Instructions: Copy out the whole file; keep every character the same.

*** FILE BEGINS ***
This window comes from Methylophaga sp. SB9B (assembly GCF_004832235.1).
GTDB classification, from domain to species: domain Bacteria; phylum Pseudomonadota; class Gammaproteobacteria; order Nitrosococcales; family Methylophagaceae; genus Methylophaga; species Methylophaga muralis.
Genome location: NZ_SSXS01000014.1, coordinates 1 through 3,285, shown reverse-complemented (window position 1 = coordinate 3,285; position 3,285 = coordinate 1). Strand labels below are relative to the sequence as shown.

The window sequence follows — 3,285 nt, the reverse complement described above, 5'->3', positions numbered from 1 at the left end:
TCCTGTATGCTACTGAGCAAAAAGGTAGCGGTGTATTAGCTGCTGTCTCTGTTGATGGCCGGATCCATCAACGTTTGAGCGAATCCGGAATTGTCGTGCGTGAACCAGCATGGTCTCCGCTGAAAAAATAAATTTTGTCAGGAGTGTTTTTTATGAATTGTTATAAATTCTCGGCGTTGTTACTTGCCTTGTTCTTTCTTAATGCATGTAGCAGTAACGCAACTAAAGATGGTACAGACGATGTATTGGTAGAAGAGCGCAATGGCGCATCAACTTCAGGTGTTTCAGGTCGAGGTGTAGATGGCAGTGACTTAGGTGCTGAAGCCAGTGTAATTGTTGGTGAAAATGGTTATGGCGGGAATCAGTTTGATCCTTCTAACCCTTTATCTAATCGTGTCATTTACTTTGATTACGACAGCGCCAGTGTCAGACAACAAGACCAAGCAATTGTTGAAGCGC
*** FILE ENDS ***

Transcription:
This window comes from Methylophaga sp. SB9B (assembly GCF_004832235.1).
GTDB classification, from domain to species: domain Bacteria; phylum Pseudomonadota; class Gammaproteobacteria; order Nitrosococcales; family Methylophagaceae; genus Methylophaga; species Methylophaga muralis.
Genome location: NZ_SSXS01000014.1, coordinates 1 through 3,285, shown reverse-complemented (window position 1 = coordinate 3,285; position 3,285 = coordinate 1). Strand labels below are relative to the sequence as shown.

The window sequence follows — 3,285 nt, the reverse complement described above, 5'->3', positions numbered from 1 at the left end:
TCCTGTATGCTACTGAGCAAAAAGGTAGCGGTGTATTAGCTGCTGTCTCTGTTGATGGCCGGATCCATCAACGTTTGAGCGAATCCGGAATTGTCGTGCGTGAACCAGCATGGTCTCCGCTGAAAAAATAAATTTTGTCAGGAGTGTTTTTTATGAATTGTTATAAATTCTCGGCGTTGTTACTTGCCTTGTTCTTTCTTAATGCATGTAGCAGTAACGCAACTAAAGATGGTACAGACGATGTATTGGTAGAAGAGCGCAATGGCGCATCAACTTCAGGTGTTTCAGGTCGAGGTGTAGATGGCAGTGACTTAGGTGCTGAAGCCAGTGTAATTGTTGGTGAAAATGGTTATGGCGGGAATCAGTTTGATCCTTCTAACCCTTTATCTAATCGTGTCATTTACTTTGATTACGACAGCGCCAGTGTCAGACAACAAGACCAAGCAATTGTTGAAGCGC